Don´t Go Near The Water

Reviews by Willard Manus

About a year ago I reviewed in Lively-Arts SEA DEVILS, a book about the famed Italian WW II navy commandos, published by Naval Institute Press. Now NIP has released several new titles dealing with navy or maritime affairs, the best-known of which is DON'T GO NEAR THE WATER, by William Brinkley. First published in 1956, the comic novel has been reissued by NIP's Bluejacket Books division. The novel's hero is a big, ungainly ensign who has a love affair with a native girl on the Micronesian island of Tulura during WW II. European-educated, the daughter of Tulura's leading citizen, Melora is not only sophisticated but fetching, more than a match for the bumptious Max Siegel. Their up-and-down, bawdy relationship combined with the author's satirical digs at the US Navy's bureaucratic mentality makes it easy to understand why the book became a bestseller and then a film starring Glen Ford and Gia Scala.

On the more serious (non-fiction) side is SISTERHOOD OF SPIES--THE WOMEN OF THE OSS by Elizabeth P. McIntosh, who interviewed more than a hundred women who served as spies, saboteurs and cryptographers in WW II. Their little-known stories are quite amazing: some were dropped by parachute behind enemy lines and joined partisan groups; others, like Julia McWilliams, were posted to the Far East and did yeoman work in intercepting and deciphering Japanese military cables. McWilliams later became famous as the cookbook writer and TV personality, Julia Childs.

JOURNEY TO PEKING--A SECRET AGENT IN WARTIME CHINA by Dan Pinck is a memoir of the author's experience in wartime China as a badly-trained 18-year-old tasked with the responsibility of spying on that country's Japanese occupiers. Pinck's intelligence and street-smarts kept him alive; it also helped that he quickly learned Chinese and acquired a Chinese mistress. Pinck survived many a close call and pulled off lots of daring stunts, but there is no chest-thumping in his low-key narrative.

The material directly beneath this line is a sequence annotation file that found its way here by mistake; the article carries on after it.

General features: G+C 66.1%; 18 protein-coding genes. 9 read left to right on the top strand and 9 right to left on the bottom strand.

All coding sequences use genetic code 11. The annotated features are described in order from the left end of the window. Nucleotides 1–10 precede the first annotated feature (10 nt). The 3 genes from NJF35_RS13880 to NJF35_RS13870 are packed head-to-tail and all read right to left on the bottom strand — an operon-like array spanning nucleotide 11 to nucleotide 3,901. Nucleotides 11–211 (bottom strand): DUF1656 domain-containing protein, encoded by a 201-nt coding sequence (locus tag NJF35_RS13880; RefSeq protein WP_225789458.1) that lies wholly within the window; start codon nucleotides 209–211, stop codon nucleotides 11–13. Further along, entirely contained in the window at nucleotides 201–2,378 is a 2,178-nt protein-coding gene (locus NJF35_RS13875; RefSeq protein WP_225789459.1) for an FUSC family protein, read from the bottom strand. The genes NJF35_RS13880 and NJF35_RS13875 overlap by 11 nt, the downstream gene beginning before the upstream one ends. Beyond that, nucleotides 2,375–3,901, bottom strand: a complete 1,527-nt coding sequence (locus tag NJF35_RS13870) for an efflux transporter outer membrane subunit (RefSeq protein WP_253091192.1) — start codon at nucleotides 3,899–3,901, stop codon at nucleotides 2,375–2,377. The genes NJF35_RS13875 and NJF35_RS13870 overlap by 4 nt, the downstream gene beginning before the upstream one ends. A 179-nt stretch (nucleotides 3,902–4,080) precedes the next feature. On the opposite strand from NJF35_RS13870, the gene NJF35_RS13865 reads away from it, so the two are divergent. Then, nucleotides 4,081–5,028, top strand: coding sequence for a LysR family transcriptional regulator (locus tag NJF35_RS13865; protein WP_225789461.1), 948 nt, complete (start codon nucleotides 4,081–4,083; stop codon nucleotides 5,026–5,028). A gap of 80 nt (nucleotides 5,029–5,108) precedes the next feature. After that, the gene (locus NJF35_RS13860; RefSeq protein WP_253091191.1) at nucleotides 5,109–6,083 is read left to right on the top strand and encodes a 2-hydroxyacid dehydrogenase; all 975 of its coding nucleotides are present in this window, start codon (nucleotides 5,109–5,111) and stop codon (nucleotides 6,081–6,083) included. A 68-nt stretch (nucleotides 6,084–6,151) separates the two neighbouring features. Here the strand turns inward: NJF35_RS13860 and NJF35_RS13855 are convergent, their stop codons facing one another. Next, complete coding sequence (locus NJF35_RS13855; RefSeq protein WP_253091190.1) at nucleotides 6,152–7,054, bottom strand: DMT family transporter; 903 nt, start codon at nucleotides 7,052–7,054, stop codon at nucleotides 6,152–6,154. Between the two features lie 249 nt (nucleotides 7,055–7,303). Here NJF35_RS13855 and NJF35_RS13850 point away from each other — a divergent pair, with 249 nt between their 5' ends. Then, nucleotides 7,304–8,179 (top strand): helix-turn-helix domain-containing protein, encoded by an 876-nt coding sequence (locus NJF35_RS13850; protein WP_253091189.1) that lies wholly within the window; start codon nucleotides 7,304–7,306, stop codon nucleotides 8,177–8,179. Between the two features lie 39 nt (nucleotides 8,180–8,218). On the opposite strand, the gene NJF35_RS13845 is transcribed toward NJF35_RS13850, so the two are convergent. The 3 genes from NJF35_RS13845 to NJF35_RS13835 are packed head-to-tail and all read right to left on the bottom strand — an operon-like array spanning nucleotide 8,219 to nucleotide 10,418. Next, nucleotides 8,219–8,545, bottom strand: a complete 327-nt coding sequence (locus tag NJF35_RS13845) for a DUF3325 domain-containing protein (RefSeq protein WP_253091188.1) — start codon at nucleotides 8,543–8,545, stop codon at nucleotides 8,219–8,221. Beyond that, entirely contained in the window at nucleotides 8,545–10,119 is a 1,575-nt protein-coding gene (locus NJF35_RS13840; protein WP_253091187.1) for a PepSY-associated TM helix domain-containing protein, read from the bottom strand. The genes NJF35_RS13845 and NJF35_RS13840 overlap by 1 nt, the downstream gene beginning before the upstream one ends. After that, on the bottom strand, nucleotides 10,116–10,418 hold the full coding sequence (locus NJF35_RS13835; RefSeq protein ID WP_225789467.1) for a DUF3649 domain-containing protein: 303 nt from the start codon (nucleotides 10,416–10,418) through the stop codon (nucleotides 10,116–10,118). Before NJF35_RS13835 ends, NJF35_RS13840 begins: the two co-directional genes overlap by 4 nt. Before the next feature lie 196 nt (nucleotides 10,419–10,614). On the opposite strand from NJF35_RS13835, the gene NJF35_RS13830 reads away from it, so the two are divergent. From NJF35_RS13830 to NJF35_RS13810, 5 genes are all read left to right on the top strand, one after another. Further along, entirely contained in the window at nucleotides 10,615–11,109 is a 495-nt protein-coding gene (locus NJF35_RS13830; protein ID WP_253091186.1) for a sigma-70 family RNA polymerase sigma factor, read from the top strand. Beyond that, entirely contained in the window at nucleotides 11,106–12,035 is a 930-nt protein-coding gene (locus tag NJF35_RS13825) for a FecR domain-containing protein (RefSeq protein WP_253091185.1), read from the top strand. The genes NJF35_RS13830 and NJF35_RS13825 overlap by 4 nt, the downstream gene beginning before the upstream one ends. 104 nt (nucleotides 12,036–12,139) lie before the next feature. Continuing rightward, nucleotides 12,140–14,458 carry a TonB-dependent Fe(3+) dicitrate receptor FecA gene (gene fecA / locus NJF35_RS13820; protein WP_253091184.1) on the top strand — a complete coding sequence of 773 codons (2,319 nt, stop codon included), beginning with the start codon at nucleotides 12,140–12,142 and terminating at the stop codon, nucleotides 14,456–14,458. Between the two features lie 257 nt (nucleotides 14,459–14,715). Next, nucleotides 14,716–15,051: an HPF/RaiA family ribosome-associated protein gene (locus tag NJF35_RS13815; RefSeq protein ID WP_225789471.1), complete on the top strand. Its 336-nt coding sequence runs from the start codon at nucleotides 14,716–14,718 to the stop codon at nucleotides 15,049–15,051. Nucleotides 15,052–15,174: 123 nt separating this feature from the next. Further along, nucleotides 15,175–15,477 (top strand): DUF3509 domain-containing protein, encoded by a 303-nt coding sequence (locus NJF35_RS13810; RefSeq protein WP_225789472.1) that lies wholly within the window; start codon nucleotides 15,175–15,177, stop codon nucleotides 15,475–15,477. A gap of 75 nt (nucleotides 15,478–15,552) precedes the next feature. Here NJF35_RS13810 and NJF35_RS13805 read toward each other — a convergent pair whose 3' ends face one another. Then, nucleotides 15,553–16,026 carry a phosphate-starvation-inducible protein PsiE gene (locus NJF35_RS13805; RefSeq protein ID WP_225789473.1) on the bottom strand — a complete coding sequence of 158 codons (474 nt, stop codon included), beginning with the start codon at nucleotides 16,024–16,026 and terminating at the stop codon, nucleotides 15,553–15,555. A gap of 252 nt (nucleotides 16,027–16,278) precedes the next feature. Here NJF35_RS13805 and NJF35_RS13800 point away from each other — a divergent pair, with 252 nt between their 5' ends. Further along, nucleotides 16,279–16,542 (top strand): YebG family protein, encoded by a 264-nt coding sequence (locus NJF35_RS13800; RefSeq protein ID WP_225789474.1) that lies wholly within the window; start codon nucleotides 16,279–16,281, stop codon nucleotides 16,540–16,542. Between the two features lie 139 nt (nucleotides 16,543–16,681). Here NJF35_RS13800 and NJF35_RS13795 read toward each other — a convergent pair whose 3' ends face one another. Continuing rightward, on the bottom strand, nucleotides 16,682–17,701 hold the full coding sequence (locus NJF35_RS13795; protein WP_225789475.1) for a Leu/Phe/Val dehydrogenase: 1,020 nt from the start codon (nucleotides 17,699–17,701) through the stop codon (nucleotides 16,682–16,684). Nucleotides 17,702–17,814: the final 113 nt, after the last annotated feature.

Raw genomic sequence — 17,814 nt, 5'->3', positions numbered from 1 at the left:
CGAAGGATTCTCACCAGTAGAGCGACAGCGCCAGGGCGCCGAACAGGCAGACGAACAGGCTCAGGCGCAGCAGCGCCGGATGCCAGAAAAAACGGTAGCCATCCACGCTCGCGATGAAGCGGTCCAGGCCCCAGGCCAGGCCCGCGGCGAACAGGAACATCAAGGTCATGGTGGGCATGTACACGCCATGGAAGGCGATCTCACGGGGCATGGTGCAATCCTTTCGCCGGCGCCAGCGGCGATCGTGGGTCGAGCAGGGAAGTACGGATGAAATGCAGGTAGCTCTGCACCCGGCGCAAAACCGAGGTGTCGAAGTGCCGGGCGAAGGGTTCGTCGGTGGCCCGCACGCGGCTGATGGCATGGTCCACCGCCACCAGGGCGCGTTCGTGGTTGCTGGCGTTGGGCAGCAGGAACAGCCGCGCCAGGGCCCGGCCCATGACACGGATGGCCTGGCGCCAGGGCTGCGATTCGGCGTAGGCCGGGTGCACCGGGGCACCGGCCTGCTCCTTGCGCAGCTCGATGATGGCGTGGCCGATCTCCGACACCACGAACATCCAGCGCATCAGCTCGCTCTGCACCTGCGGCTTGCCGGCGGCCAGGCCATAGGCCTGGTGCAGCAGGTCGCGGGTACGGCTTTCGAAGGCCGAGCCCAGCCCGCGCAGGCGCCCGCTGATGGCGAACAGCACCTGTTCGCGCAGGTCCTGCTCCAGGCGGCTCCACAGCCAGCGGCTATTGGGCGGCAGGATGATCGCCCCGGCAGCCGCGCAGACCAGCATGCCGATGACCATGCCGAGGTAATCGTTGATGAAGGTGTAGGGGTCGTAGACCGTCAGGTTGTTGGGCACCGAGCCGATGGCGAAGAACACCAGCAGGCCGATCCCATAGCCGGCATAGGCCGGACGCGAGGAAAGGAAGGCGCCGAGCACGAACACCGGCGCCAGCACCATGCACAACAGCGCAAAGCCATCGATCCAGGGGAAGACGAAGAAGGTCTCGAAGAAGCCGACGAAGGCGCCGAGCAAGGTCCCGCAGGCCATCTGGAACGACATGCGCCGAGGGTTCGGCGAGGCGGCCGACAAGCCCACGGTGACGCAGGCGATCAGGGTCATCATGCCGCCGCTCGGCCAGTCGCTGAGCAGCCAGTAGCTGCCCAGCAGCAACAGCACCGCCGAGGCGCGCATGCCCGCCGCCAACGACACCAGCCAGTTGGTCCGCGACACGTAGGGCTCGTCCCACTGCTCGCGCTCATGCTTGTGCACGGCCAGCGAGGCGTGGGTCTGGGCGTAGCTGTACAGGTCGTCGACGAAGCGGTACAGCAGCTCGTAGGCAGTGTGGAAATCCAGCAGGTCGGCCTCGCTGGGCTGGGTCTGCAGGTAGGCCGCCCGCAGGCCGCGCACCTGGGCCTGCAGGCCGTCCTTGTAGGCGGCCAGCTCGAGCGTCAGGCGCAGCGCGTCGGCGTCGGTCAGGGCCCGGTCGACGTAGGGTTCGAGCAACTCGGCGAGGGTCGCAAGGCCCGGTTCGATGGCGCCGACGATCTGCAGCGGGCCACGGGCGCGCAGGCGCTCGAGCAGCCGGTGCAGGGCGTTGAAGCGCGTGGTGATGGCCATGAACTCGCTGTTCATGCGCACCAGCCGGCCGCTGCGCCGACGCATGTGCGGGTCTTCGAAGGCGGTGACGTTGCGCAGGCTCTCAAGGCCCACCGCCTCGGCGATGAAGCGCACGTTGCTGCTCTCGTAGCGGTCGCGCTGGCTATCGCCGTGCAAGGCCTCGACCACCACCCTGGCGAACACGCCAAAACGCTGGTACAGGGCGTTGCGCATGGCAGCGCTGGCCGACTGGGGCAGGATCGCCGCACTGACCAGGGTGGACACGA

"War books that I am most fond of are those that move along unheroically and with a quixotic imperturbability, no matter how desperate the situation," he writes. "They are accounts of reasonable young men in a series of unreasonable situations. War itself is seldom absent, but its emotional dimension is often mitigated by the writer's refusal to take himself seriously."

That pretty much sums up his own book's attributes.

"For as long as ships have put to sea, the sea has swallowed them up," John C. Fine comments in LOST ON THE OCEAN FLOOR--DIVING THE WORLD'S GHOST SHIPS. Fine dramatizes the hunt for some of those ill-fated shipwrecks, whether by treasure-seekers, marine archaeologists and historians, or just-plain amateur divers.

Lust for treasure has always motivated men to risk their lives in the deep. The first part of Fine's book deals with the expeditions, some dating as far back as 1626, to recover gold and silver from Spanish and French galleons which went down in storms or pirate attacks in the Caribbean. In more recent times, the American diver Mel Fisher won fame and fortune by salvaging ships in the Marquesas that yielded as much as 40 and 50 million dollars' worth of bullion, jewelry, bronze cannons and other prized artifacts.

Fine, who is also a diver, underwater photographer and maritime lawyer, writes knowledgably and skilfully not only about the quest to wrest riches from the sea, but about the attempts to locate such tragic shipwrecks as the Titanic and the Lusitania. War is undoubtedly the cause of most sinkings, which is why the author devotes considerable time to Scapa Flow (Scotland) and Tubruk (Micronesia), where vast numbers of German, British and Japanese warships were sunk (or scuttled), with considerable loss of life.

Today deep sea divers visit those watery graveyards, some simply to gape, others to honor the dead by planting flags and ikons.